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Curbside Consult with Dr. Jayne 3/19/12

March 19, 2012 Dr. Jayne 1 Comment


I spent the better part of today taking a tree down. It might surprise some of you, but I do know my way around bow saws and chain saws as well as scalpels. Unlike the delightful specimen above, mine was extremely close to the house and required yearly maintenance. It also had some other unsavory features, and since today was a beautiful spring day with a light breeze and not too much sun, it was time to get it done.

It would have been easier if the tree were ugly or diseased, but unfortunately this particular tree was in full spring bloom. Most of the trees I’ve been involved with taking down were diseased, in wooded areas, or part of a service project where everyone understood why they needed to be removed. I’ve never had to do one right next to the house in full view of the neighbors and everyone else who passed by walking dogs or enjoying the spring weather.

Not surprisingly, people had things to say about the tree coming down, and I started to question my decision. To the casual observer, a beautiful tree was being removed. The casual observer, however, didn’t ever have to deal with the messy fruit that it dropped, staining the driveway before being tracked in to create a nasty gelatinous mess in the kitchen. He or she also wouldn’t have to deal with the birds that liked to congregate in the tree, eating the fruit and creating an additional level of mess that prevented anyone from ever parking in the driveway or walking on it during the better part of the year.

Passersby also wouldn’t know about the lovely herringbone brick walkway that was installed by the previous owner, and which the roots of the tree destroyed. They also wouldn’t realize the hazard that the now-uneven walkway caused to anyone who tried to visit in the winter – the destruction of the walkway made it impossible to clear snow or ice.

Initially the neighbors just thought this was a routine trimming, but after large limbs started coming, down it was obvious that this was more than that. I started feeling guilty. After all, it was outwardly a very good-looking tree. I had to remind myself that it was also a species that tends to split in high winds, and due to its size and proximity, if it split (as many trees of the same age in my area already have) it would likely come through the house. That certainly wasn’t anything I wanted.

As the work progressed (thanks to some strapping young men who offered to help) and I looked at all the blossoms littering the yard and the street, I choked back my guilt by remembering that had the tree remained, nearly every one of those would have turned into a piece of messy fruit. I also had to remind myself that the tree was in the way of a pending construction project on the house, which includes revising drainage to ensure that the foundation stays dry and the yard ceases to be a muddy pit.

Working on projects like this always makes me contemplative. This particular project went on for hours, giving me plenty of time to think about what I was doing as well as the parallels to my work life.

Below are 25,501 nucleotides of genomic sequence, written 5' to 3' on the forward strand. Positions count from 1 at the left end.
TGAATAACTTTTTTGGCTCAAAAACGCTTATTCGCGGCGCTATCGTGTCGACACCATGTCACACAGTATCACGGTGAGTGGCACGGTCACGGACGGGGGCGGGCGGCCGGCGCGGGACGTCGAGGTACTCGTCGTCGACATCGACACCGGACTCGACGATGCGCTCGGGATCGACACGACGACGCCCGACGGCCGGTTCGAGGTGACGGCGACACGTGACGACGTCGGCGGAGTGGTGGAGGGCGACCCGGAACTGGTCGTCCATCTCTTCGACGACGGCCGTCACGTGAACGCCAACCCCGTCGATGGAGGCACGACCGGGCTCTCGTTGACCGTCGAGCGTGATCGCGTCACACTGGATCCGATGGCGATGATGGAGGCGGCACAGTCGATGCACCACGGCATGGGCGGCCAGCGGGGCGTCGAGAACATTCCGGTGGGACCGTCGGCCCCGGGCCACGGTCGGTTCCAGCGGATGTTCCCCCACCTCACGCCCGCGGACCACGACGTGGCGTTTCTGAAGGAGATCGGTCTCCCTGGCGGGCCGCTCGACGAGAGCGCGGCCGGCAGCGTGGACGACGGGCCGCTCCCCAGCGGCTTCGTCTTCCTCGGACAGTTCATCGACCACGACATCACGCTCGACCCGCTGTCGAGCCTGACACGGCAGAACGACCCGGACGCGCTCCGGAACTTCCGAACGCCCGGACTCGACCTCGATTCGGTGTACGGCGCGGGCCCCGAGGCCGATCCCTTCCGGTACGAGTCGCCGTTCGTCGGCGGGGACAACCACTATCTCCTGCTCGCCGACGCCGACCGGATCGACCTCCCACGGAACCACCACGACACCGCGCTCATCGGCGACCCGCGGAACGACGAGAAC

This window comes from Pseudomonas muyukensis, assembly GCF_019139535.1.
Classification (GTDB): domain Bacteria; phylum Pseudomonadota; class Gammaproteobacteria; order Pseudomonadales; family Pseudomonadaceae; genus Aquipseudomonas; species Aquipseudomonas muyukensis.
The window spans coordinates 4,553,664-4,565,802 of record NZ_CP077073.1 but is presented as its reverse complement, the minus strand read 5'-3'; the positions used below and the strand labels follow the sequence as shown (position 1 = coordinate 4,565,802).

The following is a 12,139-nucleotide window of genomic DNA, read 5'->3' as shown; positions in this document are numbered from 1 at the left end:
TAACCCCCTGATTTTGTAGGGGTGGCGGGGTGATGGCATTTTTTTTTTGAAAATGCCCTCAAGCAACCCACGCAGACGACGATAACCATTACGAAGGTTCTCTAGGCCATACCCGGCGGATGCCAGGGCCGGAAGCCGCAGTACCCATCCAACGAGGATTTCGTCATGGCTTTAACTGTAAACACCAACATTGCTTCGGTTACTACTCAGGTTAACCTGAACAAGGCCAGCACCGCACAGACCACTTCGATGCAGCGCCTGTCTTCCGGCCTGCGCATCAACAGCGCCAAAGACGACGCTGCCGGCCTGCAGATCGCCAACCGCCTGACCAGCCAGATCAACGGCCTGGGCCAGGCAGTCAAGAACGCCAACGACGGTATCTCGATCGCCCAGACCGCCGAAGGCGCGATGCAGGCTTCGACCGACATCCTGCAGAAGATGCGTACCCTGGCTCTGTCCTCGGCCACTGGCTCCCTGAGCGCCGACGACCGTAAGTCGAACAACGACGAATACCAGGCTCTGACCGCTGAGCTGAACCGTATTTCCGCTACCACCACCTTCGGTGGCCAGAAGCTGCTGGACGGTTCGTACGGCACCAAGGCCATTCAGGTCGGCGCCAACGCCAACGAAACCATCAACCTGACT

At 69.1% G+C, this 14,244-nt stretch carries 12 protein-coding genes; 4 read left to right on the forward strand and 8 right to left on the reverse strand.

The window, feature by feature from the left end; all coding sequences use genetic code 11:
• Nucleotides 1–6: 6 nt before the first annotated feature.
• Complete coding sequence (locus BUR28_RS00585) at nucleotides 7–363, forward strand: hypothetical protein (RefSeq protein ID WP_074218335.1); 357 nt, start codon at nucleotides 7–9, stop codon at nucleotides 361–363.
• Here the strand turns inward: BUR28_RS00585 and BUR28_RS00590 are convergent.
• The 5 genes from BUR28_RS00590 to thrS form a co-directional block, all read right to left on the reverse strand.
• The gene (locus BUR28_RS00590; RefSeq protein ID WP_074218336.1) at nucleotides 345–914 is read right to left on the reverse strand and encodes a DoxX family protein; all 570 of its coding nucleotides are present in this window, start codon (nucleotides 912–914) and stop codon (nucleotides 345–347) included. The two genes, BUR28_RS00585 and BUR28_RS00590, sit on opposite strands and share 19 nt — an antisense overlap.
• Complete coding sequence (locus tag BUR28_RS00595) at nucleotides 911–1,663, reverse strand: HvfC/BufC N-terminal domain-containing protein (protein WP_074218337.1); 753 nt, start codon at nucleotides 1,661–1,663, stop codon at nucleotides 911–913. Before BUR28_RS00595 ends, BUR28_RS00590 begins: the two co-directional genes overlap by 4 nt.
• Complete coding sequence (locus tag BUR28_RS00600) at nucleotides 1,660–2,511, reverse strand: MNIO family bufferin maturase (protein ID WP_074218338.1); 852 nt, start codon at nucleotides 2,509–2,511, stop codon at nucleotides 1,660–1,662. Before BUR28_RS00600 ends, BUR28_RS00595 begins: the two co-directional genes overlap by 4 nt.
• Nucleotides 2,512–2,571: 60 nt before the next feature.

Dealing with this tree reminded me of dealing with a particularly difficult employee who ultimately had to leave the organization. From the outside, he appeared to be a solid worker. Gregarious and outgoing, co-workers found him likeable. His outgoing nature often proved to be an issue, however, when he couldn’t complete assignments due to excessive socialization. He needed frequent reminders to stay on task.

Unfortunately, early attempts to correct his behavior resulted in friction with other members of the leadership team who only saw the beautiful tree and discouraged his direct supervisor from formal corrective action. This worker frequently took credit for his colleagues’ work and directly reported these successes to those above his supervisor, putting the supervisor in an awkward spot. Maybe it’s all the time I spent studying human behavior, but aside from his direct supervisor, I felt like I was the only person seeing through his showy exterior.

As time progressed, our little tree dropped his proverbial fruit throughout the department, creating messes that others had to clean up. His roots grew into other departments, resulting in complicated entanglements with female staffers that created additional instability. We pruned and we pruned, but as much as we tried, he grew.

We began to carefully document every action taken because his twisted roots threatened to undermine his supervisor and his peers. Only when his continued presence threatened the future of several key projects could we muster the support to finally remove him.

I felt guilty throughout the process, but like today, had to remind myself of the current dysfunction as well as the potential for future damage and the ways in which he was impeding progress.

Once he was gone, I was pleasantly surprised. Other co-workers grew into the void and supported his replacement, like sheltering trees protecting a young sapling. The team regained its cohesiveness. Some members who had been in his shadow were finally recognized for their achievements.

Like dealing with my former employee, I know that taking down the tree was hard, but it was only the beginning. There’s plenty of work coming – branches to bundle, a stump to remove, French drain to install, and more. Once those things are stable, the new tree (non-fruiting of course) will arrive to be planted and nurtured, ultimately providing shade and beauty. The effort will be worth it and I’m looking forward to the future.

Have a question about arborists, making your own compost, or what’s the best way to store a face cord of wood? E-mail me.


E-mail Dr. Jayne.

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